Notes on Notes: New albums, jazz and jazz-adjacent

A bumper crop. Loosely ranked, but all recommended.

Notes with Attachments | Pino Palladino & Blake Mills

Had this released a few decades prior, the Beastie Boys would have scuttled it for parts, making a meal out of the rope-taut bass lines and dank sound effects. It is exactly the kind of scene-setting, weather-changing music that omnivores and crate-diggers cherish, a record where the pleasures are modest but never-ending, song after song shape-shifting from lithe funk to free jazz to pulsing Afrobeat. It celebrates texture and found sound as brilliantly as any album since Latin Playboys, but with the added bonus of elastic small-combo interplay. Palladino, who has played bass on some of the best R&B records of all time (think Mama’s Gun, Voodoo, and Black Messiah), sounds at times like he’s on a mission to prove just how much ground you can cover riding a single, steady groove. The album is a near-perfect summit meeting between his low-end rumble and Mills’ affinity for atmosphere. And it almost feels like there should be equal billing for Sam Gendel, whose raw skronk is a perfect addition to this arresting mix.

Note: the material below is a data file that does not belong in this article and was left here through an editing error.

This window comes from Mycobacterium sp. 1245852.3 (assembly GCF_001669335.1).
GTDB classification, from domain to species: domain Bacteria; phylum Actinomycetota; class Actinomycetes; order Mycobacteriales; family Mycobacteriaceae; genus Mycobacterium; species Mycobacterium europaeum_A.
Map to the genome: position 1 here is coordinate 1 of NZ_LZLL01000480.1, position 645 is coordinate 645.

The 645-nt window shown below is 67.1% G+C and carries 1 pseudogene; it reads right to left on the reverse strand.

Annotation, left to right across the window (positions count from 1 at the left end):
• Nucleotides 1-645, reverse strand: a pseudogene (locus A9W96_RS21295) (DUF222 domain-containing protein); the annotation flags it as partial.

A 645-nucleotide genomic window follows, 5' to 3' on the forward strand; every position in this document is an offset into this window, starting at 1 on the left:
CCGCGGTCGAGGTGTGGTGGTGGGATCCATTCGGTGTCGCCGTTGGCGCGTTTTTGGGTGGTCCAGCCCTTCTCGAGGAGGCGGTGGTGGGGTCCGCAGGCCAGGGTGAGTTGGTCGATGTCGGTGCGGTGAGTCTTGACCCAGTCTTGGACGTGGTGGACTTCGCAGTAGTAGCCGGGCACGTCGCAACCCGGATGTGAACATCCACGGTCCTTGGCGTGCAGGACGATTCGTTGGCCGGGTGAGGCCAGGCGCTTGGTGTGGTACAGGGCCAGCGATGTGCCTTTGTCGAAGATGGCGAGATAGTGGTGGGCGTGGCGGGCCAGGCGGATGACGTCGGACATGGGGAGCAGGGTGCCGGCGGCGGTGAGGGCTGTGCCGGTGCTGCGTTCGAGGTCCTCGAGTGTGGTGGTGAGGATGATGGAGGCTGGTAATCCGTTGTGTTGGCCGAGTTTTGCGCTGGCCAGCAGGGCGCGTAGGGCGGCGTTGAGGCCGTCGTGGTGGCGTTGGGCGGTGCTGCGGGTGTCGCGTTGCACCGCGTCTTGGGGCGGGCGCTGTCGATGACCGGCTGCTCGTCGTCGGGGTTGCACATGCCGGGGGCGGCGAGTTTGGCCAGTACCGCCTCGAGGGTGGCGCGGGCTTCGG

Tone Poem | Charles Lloyd & the Marvels

The title promises something meditative and abstracted, so the first couple of songs— rambunctious takes on classic Ornette Coleman tunes, complete with some Mingus-style whoops and hollers—feel like fakeouts. Tone Poem eventually settles into a series of wonderfully exploratory 10-minute pieces, giving Lloyd and his band plenty of time to expand on the earthy, rustic jazz they suggested on Vanished Gardens. Highlights? Try the genially rambling title song; “Monk’s Mood,” sounding here both sad and breezy; and a thrumming take on Gabor Szabo’s “Lady Gabor.” Now in his early 80s, Lloyd sounds as robust as ever on sax and flute; yet so much of the band’s folksiness emanates from the laconic drawl of the guitars, played by Bill Frissel and Greg Leisz.

Let My People Go | Archie Shepp & Jason Moran